Starting out at a new university can be a very overwhelming experience, let alone moving to a new country. Here are six tips and tricks I picked up when moving from Canada to Belfast!
Travelling to Belfast was a very bittersweet journey for me since I was excited to start this new beginning in my life but also sad about having to say goodbye to family and Canada (until winter break, of course!). While many international students have their parents travel with them to help with this transition, I did not, so the airport goodbyes were very solemn but hopeful. Flying from Canada to Belfast is a LONG journey (8.5 hours to Heathrow Airport, 2 hour layover, and then another around one hour to Belfast City Airport!) but I had my journey all planned out. I was doing research about what to see once I got to Belfast and finalising some bus tour and trips. NB This was not a good idea (see point 5). All in all, my journey was long, busy, tiring, but full of nervousness and excitement.
Now, it’s always hard to prioritize when you’re moving overseas but are restricted to weight limits. I packed essentials (Belfast can get cold, so bring nice sweaters, hoodies, jackets and close toed shoes!). However, I decided to pack some pictures of myself with my family and friends. These pictures were great memories for whenever I felt homesick, and they also provided great decorations in my new bedroom! So I would highly recommend packing some small momentos from home. It’s always nice to be reminded of something you love!
One thing I regretted packing was my Nutri-Bullet smoothie blender. I did not realise how much of hassle it would be for me to buy two different adaptors for the voltage; I could’ve almost bought a new one for the same price! One piece of advice from me would be: if it’s easily accessible in Belfast, don’t pack it! Save that suitcase weight for something more valuable!
Now, one thing I cannot stress enough is PLEASE, PLEASE, PLEASE stay at Queen’s Accommodation, at least for your first year. Living in dorms helped me meet new people, get comfortable in a new city, and make friends. While you will spend a lot of time with your classmates, making friends outside of that environment is also important and that is where dorms are helpful. I have become very close friends with some flatmates and it has helped me widen my horizons and meet people with such different backgrounds. Also, Queens Accommodation give you a care package in your room which has a SIM card for your phone, many pamphlets and freebies, information about student discounts, and other treats! They really do guide you through the entire process of moving - so why make it harder for yourself by living out on your own?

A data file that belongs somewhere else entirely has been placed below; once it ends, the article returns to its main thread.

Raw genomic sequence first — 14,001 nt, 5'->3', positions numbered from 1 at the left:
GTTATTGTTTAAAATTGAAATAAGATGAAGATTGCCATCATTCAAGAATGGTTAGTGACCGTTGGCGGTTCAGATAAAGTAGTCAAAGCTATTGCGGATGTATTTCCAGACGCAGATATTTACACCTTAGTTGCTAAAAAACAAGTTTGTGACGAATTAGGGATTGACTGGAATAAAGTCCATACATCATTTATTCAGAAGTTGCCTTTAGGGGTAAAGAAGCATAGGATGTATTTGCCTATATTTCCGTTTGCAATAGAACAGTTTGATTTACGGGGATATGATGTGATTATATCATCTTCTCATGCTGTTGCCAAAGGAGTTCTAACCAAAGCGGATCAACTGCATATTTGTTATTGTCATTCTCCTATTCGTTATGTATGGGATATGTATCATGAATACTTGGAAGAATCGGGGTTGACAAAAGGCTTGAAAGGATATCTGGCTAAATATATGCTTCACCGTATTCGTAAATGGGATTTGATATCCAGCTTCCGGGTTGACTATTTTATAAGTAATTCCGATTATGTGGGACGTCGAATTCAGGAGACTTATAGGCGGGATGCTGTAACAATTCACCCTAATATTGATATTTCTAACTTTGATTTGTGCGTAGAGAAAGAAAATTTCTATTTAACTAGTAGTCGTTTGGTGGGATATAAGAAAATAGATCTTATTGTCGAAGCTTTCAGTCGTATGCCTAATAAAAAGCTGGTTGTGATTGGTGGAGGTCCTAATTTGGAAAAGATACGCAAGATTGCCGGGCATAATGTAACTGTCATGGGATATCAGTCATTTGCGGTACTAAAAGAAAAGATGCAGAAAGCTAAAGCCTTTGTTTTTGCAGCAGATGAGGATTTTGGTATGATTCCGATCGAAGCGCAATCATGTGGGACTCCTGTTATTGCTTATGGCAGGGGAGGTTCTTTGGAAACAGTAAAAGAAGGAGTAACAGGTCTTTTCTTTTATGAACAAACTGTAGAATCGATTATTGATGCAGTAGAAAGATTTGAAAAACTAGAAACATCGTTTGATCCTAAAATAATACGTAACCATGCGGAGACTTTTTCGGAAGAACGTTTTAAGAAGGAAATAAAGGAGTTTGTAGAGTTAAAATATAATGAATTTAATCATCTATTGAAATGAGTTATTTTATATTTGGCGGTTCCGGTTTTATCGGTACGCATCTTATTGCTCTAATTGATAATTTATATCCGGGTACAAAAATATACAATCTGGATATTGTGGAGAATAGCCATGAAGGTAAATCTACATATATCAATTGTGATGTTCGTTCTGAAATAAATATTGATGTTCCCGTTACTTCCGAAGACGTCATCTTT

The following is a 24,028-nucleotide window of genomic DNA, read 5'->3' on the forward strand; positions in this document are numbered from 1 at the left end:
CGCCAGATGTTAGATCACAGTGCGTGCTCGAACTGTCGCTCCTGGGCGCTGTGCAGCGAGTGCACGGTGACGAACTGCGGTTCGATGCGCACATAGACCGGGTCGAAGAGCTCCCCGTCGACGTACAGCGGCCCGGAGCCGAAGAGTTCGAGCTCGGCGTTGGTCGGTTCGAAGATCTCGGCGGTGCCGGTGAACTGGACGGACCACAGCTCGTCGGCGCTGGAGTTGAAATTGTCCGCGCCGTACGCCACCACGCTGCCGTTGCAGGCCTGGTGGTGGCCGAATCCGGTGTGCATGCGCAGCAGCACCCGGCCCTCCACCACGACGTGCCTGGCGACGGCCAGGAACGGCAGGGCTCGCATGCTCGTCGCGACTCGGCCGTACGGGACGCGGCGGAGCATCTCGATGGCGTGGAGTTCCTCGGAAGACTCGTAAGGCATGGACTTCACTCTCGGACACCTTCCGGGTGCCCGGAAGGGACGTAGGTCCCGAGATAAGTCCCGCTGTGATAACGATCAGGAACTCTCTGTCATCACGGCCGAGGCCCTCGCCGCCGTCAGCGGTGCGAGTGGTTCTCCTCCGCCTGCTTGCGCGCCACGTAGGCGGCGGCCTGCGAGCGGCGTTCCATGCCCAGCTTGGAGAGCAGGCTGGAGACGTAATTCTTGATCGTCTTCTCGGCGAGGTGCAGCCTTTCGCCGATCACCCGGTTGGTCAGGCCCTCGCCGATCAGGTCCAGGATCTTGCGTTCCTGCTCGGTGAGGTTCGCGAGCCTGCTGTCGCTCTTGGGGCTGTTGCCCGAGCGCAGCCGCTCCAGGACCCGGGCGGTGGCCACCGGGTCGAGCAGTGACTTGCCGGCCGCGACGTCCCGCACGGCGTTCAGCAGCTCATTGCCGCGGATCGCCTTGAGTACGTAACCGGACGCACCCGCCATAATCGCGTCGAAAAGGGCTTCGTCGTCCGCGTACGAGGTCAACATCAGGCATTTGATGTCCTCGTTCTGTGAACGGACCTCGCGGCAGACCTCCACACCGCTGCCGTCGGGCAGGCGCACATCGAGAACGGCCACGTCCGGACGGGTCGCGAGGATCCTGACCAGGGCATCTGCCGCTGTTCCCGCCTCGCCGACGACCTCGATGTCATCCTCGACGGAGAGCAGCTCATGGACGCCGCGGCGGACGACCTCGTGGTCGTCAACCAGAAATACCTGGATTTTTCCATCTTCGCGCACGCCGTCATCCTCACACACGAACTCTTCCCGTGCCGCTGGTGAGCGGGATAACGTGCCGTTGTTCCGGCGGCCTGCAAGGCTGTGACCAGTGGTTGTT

Be loud…….. I mean, don’t scream at everyone, but ask questions!
After taking a cab from the airport to Elms Village (it was super easy, the cabs are literally waiting right outside the airport), my first encounter with Queen’s staff was at Elms reception. Everyone was SO welcoming and one person from reception actually walked with me to the place where we needed to check-in. The Residential Assistants were very good at answering questions and made me feel like less of an outsider. If you think your question is dumb, believe me when I say it is not. Many people have probably asked the same question and so the staff members are used to it; also they are there to help and make your transition as easy as possible! So, yes, be vocal, ask questions and get ALL your doubts cleared up!
Travelling alone can be fun and adventurous but I found that the trips and bus tours I had booked before reaching Belfast were the least enjoyable because I did not have any of my new-found friends with me. The trips that were booked later on (some by ourselves, some through Elms) were so much more fun and it was a nice time to bond with new people. Keep an eye out for trips and activities organised by the Residential Life Team when you get here.
I found that the best way for me to get to know the city was literally just walking around, going to new food places and cafes, checking what the city centre had to offer, and doing some shopping to see the differences between Canadian and UK. shops. I do enjoy being on my own a lot but it was also nice to ask a classmate or flatmate to come try a new place with me. By my third month here, I felt (sort of) at home. I still consistently talk to my friends back home through Facetime, Skype, Whatsapp, etc etc etc. (P.S. time zones are the worst!). I think I will always miss Canada but I feel very comfortable in Belfast and I have made a very strong network of friends already. I cannot wait to see what Belfast adventures the next years hold!
Dentistry| 1st year | Canada
I am a 23-year old-Canadian girl through and through! I came to Belfast in Sept 2017 to start my degree in Dentistry. While I do have a degree from Canada (in Biochemistry), coming to Belfast has been an entirely new experience. I am part of the Canadian American Student Association and I am also going to be a Residential Assistant next year, so if you see me around, say hi! I love reading, sports, singing but above all, I am a coffee fanatic, so I am always up for a chat over a delicious cup of coffee!
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